Yorkshire Chess History
Patrick Crotty, senior, and Patrick Crotty, junior
In the period after the Second World War, there were two Leeds chess players called “P. Crotty”, the younger typically being differentiated from the older by use of the affix “jun.” or “junior”. They both appear playing in the same team in 1937-38, so there were definitely two of them.
The 1901 census found 34-year-old Irish-born print compositor Patrick Crotty living in Leeds with his family, which included a 9-year-old Barnet-born son who was also called Patrick Crotty.
The death of a Patrick Crotty of Leeds on 02/07/1964 was mentioned in probate records, where “Patrick Crotty, solicitor” was listed as one of the executors. This would appear to relate to the death of Barnet-born Patrick Crotty.
Thus we appear to have three successive generations of a Leeds Crotty family with a Patrick in each.
In 1937-38 season, these three, if still alive, would have been about 71, 46 and early 20s respectively. The two active as chess-players would seem most likely to be the younger two.
Thus “P. Crotty” (senior) would appear to be Patrick Crotty, born 1891/92, at Barnet, and “P. Crotty jun.” would appear to the son of the latter, Patrick Crotty the solicitor.
The eldest of the three Patricks Crotty was born 1866/67, in Ireland, on the basis of the 1901 census. There were at least two births possibly corresponding to this Patrick Crotty. There was a Patrick Crotty born on 19/02/1867, at Dungarvan, Waterford, and there was a Patrick Crotty born on 26/06/1867, at Tipperary. As it happens, there was a Patrick Crotty of Dungarvan, Waterford, who died on 18/04/1928, and who looks rather like the Patrick Crotty born at Dungarvan. However, dying in 1928 rules him out as one of the Leeds chess-players active in 1937-38. This makes the Patrick Crotty born 26/06/1867, at Tipperary, to Timothy Crotty and Bridget née Finnin, the most likely to be the father of chess-playing Patrick Crotty senior.
The eldest of the three Patricks Crotty got married in 1890/91, according to the 1911 census. His wife was Lucy M. Crotty, born 1870/71, in Islington. Lucy’s maiden name is not immediately evident, but a wild guess would be that it might be Chapman.
The couple had had four children by the time of the 1911 census, all then still living. These four, all born at Barnet, appear to have been as follows:
Maurice and Austin appear to have been born within 12 months of each other, the first around April/May/June 1893, and the second around February/March/April 1894. Either that or they were one person, perhaps with two forenames.
The 1891 census found 26-year-old Irish-born printer’s compositor Patrick Crotty living at 73 Wood Street, Chipping Barnet, Hertfordshire, with his wife, Islington-born Lucy M. Crotty, but as yet with no children. They happened at the time to have a 32-year-old Poplar-born visitor called Samuel Chapman, who might conceivably have been Lucy’s brother.
The 1901 census found the parents and three children, Patrick (9), Maurice (7) and Francis (6), living at 23 Ashton Terrace, Leeds. Father Patrick was still a printer’s compositor.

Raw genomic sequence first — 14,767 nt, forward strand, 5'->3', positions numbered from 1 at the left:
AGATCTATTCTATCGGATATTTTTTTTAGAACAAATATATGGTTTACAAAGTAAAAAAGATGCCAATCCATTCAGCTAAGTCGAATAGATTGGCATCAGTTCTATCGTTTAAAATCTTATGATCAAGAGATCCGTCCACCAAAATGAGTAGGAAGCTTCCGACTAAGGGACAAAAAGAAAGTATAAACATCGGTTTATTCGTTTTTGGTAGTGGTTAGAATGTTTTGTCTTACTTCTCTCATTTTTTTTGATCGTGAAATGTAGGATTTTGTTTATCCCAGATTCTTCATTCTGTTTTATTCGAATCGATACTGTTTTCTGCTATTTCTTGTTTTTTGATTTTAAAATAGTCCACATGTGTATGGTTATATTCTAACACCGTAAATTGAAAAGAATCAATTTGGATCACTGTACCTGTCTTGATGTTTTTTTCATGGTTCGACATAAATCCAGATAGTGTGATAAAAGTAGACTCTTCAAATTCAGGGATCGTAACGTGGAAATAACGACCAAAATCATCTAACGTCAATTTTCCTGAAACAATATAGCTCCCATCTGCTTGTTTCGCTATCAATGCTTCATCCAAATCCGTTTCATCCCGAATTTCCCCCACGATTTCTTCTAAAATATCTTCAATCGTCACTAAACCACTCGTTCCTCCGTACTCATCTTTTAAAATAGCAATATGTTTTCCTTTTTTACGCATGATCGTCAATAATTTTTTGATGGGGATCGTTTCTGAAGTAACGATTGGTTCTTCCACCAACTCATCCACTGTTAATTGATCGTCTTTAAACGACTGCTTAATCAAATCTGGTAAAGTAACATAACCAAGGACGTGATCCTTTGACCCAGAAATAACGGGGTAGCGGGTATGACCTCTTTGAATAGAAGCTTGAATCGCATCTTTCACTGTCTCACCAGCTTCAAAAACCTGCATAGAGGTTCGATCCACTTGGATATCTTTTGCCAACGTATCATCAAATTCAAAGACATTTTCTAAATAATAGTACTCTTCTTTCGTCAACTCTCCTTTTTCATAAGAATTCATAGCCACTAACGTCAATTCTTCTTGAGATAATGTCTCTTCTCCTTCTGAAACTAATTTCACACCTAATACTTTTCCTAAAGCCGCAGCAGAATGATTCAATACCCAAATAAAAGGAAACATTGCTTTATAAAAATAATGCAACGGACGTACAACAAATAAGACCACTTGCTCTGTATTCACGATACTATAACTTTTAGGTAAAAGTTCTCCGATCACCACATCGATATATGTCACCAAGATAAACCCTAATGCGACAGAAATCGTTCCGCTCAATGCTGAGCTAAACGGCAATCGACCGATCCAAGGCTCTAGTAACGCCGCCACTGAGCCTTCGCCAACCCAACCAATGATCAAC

The 1911 census found mother, Lucy Crotty, and three children, this time Patrick (19, a clerk), Austin (17, a clerk) and Francis (16, a newsagent), living at 14a, Harehills Road, Leeds. Lucy was described as married rather than widowed, so her husband was presumably away from home at the time of the census. She was described as a newsagent, so Francis presumably help her in that business. They also had a boarder.
We have to assume that the Patrick Crotty who was born in 1891/92 went on to get married and have at least one child, another Patrick Crotty, who became a solicitor. This father and son pair is assumed to have been the Leeds chess-players.
The older of the chess-players appears to have lived latterly at 151 Montague Avenue, Leeds.
Patrick Crotty, of 151 Montague Avenue, Leeds, died on 02/07/1964. Probate was granted to Patrick Crotty, solicitor, and Amy Edith Hayden, legal executive. He left effects of £1,543.
Distinguishing one Crotty from the other is not easy. Clearly the occurrences of “jun.” or “junior” indicated the younger of the two, but it can’t be assumed that omission of such a qualification necessarily implied the older player, though in the examples below perhaps it did.
P. Crotty entered the 1933-34 Yorkshire Championship, and was knocked out by C G Wenyon.
P. Crotty of Leeds was a vice-president of the Yorkshire Chess Association in 1948-49.
P. Crotty played in the Leeds Woodhouse Cup team of 1933-34 and 1934-35, and presumably in seasons before and after (data not to hand).
P. Crotty played in the 1933-34 Yorkshire-Lancashire friendly match.
P. Crotty played in the 1934-35 Northumberland-Yorkshire match.
P. Crotty played in the 1934-35 Yorkshire-Lancashire friendly match.
Details of 1935-36 and 1936-37 were not to hand at the time of writing.
Both P. Crotty and P. Crotty junior played in the 1937-38 Yorkshire-Cheshire match, on boards 19 and 26 respectively.
P. Crotty (but not “junior”) played in the 1837-38 Lancashire-Yorkshire match.
P. Crotty junior (but not the other one) played in the Yorkshire correspondence teams in the County and District championships of 1937-38 and 1938-39, Yorkshire winning the championship on both occasions.
“P. Crotty” played in the post-war period, though one wonders whether by now this referred to the younger of the pair.
P. Crotty played in the 1945-46 Lancashire-Yorkshire match.
P. Crotty played in the 1946-47 Yorkshire-Cheshire and Lancashire-Yorkshire matches, but wasn’t in the Yorkshire correspondence team.
(Further data not to hand.)
Copyright © 2013 Stephen John Mann
Census information is copyright of The National Archive, see UK Census Information